Food truck discussion continues
Waupaca Common Council reviews proposed ordinance
By Angie Landsverk
A proposed food truck ordinance goes before the Waupaca Common Council for a third time next month.
A public hearing and first reading of the ordinance are scheduled to take place on Tuesday, July 7.
“We have food trucks already in town. We want to be in compliance. Right now we have nothing,” Mayor Brian Smith said when the council met on June 16.
That was the second time a proposed ordinance was on the agenda for a first reading.
There was again discussion about the distance food trucks should be from licensed restaurants, as well as from city-operated food stands and concessions in Waupaca parks.
That was also the case when the initial proposal went before the council in March.
After last week’s discussion, the council’s consensus was to make the distance requirement 150 feet.
That compares to the 100 yards (300 feet) that had been proposed on June 16.
Nicole Zellmer told the council the 100-yards requirement would push food trucks out of Waupaca.
She is a city resident and owner of Grilligan’s.
Zellmer approached the city last year with the idea of having a weekly food truck rally at South Park.
It took place part of last summer, and the city then decided to develop an ordinance to regulate food trucks.
Grilligan’s and other food trucks have also parked on the premises of some Waupaca businesses.
Ordinance could push out food trucks
Zellmer told the council she worked hard to find businesses where Grilligan’s could be parked.
Parking the food truck at Waypoint Financial and H.H. Hinder Brewing Company was successful, she said.
This year, Hansen’s Furniture and Appliance and Faulks Brothers Construction were added.
The 100-yard rule would not allow the food truck to park at any of those businesses, Zellmer said.
She said it would prevent food trucks from parking anywhere downtown and in busy areas.
Zellmer also said the alderperson who previously expressed concerns about the distance requirement is biased, because he owns a restaurant in Waupaca.
Ald. Paul Mayou said Zellmer was referring to him.
He owns Dairy Queen.
Mayou said he was speaking on behalf of the restaurants located near Waypoint Financial, as he did not believe Dairy Queen was within the distance requirement.
“A food truck and a brick and mortar restaurant are two different entities,” he said.
Mayou said he pays between $12,000 and $13,000 annually in property taxes for Dairy Queen.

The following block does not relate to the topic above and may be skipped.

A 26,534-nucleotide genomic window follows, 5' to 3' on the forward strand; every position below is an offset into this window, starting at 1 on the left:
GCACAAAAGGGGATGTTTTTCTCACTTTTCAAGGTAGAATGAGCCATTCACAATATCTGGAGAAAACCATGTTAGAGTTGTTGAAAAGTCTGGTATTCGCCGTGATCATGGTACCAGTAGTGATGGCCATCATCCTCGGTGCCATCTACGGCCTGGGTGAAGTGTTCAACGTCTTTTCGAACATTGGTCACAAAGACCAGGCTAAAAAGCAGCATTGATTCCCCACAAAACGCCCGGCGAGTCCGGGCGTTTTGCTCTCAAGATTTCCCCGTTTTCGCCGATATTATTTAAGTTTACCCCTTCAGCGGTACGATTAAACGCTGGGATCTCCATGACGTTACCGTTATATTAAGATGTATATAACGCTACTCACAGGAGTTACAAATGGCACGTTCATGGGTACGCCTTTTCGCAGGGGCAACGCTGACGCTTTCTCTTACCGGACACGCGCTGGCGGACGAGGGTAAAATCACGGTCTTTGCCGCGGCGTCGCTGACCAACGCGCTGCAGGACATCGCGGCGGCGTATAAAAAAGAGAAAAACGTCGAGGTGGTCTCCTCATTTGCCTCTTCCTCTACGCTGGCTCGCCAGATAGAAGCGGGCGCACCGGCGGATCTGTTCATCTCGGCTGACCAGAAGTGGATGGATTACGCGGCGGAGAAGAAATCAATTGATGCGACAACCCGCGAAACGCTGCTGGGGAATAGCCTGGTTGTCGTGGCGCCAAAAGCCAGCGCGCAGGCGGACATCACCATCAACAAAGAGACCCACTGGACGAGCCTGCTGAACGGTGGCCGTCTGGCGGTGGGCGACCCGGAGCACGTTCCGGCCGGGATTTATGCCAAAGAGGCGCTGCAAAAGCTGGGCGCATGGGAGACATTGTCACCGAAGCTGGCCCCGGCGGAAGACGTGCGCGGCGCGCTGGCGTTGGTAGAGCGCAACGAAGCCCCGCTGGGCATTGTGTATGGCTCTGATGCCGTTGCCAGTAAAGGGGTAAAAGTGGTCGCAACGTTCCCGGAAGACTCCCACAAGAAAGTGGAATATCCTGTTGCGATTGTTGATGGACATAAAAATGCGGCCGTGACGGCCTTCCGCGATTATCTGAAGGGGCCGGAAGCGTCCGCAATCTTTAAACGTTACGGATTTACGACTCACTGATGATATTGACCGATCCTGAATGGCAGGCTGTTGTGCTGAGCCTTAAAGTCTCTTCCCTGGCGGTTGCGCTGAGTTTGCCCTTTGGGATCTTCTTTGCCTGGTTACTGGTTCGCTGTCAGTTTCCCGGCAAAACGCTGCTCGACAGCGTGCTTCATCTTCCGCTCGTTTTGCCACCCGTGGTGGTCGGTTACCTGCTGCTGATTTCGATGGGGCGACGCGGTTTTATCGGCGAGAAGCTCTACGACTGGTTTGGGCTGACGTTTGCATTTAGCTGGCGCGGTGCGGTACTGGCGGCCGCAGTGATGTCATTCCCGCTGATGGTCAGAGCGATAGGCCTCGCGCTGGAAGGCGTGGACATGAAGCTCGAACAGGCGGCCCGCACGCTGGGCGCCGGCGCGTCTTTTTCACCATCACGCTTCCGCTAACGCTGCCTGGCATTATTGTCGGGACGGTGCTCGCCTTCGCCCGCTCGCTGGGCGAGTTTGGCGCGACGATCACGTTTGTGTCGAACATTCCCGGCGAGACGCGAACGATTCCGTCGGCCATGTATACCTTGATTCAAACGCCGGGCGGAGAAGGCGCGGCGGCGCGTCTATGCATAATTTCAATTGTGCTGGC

He asked if any fee is paid to Waypoint Financial or H.H. Hinder Brewing Company when a food truck parks there.
City Administrator Aaron Jenson said the idea with the distance requirement was not to discourage food trucks, but to provide accountability and address equity issues with licensed restaurants.
He also noted the proposal would allow a food truck to operate within 150 feet of a licensed restaurant, during its kitchen hours, with the restaurant owner’s written permission.
“We have lots of eateries in downtown,” said Ald. Scott Purchatzke. “I see her (Zellmer’s) point. You’re effectively eliminating them from being downtown.”
Ald. Mary Phair said there are restaurants located next to each other downtown.
They are open different hours and have different menus and different clientele, she said.
Distance requirements amended
The 150-feet distance requirement from licensed restaurants was in the original draft that went before the council on March 3.
Under that proposal, the distance requirement was 500 feet in the parks and 150 feet from licensed restaurants.
Council members wanted a uniform distance requirement for the parks and licensed restaurants, and agreed on 100 yards.
That draft was scheduled to have its second reading on March 17.
Due to the COVID-19 pandemic and the Safer at Home Order, which was in place until around mid-May, the city waited to bring the proposed ordinance back for its second reading.
After the council’s June 16 discussion to make the distance requirement 150 feet for the parks and licensed restaurants, City Attorney Tom Hart said another first reading would be required.
With that now set for July 7, this means the proposed ordinance is scheduled for its second reading on July 21.